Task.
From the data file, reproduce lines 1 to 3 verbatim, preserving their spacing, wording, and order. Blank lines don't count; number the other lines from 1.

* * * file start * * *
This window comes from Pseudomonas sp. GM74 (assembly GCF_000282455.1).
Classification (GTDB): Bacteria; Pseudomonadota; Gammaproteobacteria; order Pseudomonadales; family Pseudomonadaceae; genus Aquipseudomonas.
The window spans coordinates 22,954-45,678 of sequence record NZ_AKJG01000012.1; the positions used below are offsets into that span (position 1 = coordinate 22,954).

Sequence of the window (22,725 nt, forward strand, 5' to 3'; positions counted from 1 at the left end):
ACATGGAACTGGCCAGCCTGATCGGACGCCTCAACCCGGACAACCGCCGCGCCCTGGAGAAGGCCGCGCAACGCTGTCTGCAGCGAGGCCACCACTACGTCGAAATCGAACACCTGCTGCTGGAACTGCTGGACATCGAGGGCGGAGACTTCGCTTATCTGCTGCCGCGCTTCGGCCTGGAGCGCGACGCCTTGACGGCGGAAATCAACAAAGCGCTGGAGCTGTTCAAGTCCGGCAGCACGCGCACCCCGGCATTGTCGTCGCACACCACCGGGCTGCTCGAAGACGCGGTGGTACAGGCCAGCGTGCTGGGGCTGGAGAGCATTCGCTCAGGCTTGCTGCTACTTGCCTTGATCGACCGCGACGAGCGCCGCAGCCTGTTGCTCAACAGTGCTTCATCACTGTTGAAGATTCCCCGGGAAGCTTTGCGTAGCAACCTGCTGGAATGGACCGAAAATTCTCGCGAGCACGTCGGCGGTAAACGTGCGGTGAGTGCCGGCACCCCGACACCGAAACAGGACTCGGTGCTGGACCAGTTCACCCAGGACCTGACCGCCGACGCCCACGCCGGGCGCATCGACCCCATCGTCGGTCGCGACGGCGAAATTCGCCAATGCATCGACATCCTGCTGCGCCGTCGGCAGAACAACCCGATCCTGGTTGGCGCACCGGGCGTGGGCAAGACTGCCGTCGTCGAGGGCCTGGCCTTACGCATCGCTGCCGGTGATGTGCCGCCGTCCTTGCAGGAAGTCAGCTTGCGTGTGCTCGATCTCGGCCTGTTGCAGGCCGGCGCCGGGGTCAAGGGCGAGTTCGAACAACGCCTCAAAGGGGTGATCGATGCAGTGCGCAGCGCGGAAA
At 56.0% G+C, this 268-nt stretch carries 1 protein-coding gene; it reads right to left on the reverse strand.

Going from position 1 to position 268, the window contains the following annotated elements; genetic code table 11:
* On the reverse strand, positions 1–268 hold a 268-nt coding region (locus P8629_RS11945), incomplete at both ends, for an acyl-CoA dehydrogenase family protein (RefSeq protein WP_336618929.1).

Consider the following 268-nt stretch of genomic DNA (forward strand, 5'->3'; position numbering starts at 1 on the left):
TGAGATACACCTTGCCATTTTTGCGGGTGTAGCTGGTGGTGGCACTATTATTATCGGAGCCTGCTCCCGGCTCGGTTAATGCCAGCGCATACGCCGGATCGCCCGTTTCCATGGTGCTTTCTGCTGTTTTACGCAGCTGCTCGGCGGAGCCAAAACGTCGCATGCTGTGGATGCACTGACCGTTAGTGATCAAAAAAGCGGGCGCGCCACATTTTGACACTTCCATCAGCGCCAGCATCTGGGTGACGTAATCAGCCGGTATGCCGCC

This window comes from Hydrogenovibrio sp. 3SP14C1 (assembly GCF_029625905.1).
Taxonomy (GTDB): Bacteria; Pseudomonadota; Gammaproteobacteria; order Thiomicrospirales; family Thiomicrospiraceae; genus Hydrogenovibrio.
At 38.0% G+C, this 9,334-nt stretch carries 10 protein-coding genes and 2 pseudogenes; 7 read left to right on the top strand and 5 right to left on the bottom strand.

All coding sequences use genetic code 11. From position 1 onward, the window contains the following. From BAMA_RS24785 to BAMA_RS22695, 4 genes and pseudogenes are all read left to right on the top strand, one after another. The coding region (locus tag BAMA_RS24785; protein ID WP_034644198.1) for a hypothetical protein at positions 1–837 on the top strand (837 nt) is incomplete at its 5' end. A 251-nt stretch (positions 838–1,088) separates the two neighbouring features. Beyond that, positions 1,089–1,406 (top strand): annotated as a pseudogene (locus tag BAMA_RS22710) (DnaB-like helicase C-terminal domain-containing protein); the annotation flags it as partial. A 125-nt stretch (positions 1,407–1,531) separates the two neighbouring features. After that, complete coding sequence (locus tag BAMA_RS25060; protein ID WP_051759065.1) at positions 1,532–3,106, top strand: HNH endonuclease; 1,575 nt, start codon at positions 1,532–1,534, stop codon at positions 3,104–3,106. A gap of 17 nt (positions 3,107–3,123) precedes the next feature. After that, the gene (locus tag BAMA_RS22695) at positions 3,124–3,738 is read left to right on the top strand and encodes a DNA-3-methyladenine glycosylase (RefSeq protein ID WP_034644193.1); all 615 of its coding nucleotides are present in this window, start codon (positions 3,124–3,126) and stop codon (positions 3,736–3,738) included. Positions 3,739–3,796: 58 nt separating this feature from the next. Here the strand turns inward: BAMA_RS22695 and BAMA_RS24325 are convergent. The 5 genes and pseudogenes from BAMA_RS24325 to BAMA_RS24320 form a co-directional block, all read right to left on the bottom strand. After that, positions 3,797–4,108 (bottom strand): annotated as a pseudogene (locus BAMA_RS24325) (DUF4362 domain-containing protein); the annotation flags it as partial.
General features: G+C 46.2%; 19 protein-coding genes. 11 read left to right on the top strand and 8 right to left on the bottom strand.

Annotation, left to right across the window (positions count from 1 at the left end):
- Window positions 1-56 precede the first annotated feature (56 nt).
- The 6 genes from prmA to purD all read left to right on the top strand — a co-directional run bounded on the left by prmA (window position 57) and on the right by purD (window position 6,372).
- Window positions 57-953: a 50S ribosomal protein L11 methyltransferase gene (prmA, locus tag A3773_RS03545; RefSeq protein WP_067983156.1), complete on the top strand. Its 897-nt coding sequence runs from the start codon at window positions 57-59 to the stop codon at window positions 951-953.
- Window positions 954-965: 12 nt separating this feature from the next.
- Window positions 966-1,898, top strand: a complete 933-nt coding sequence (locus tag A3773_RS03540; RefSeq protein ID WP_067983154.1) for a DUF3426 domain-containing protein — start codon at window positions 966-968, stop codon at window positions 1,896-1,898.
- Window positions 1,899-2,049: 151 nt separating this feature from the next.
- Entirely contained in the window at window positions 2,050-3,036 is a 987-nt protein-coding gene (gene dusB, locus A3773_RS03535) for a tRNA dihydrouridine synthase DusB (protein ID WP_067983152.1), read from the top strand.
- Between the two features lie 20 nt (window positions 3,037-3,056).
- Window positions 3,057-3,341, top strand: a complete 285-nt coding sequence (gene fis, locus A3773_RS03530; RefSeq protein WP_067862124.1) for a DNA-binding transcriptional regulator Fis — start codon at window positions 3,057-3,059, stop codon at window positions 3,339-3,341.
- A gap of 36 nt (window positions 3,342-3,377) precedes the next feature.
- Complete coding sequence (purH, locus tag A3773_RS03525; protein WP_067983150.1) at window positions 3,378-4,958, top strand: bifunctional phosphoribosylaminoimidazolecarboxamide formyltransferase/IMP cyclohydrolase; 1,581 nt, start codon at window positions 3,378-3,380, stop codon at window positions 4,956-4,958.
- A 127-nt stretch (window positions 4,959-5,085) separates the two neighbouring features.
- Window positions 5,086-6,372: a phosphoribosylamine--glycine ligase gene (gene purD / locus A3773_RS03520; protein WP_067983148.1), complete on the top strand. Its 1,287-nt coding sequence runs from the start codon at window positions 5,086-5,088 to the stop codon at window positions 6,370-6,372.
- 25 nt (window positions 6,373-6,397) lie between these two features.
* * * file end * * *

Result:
This window comes from Pseudomonas sp. GM74 (assembly GCF_000282455.1).
Classification (GTDB): Bacteria; Pseudomonadota; Gammaproteobacteria; order Pseudomonadales; family Pseudomonadaceae; genus Aquipseudomonas.
The window spans coordinates 22,954-45,678 of sequence record NZ_AKJG01000012.1; the positions used below are offsets into that span (position 1 = coordinate 22,954).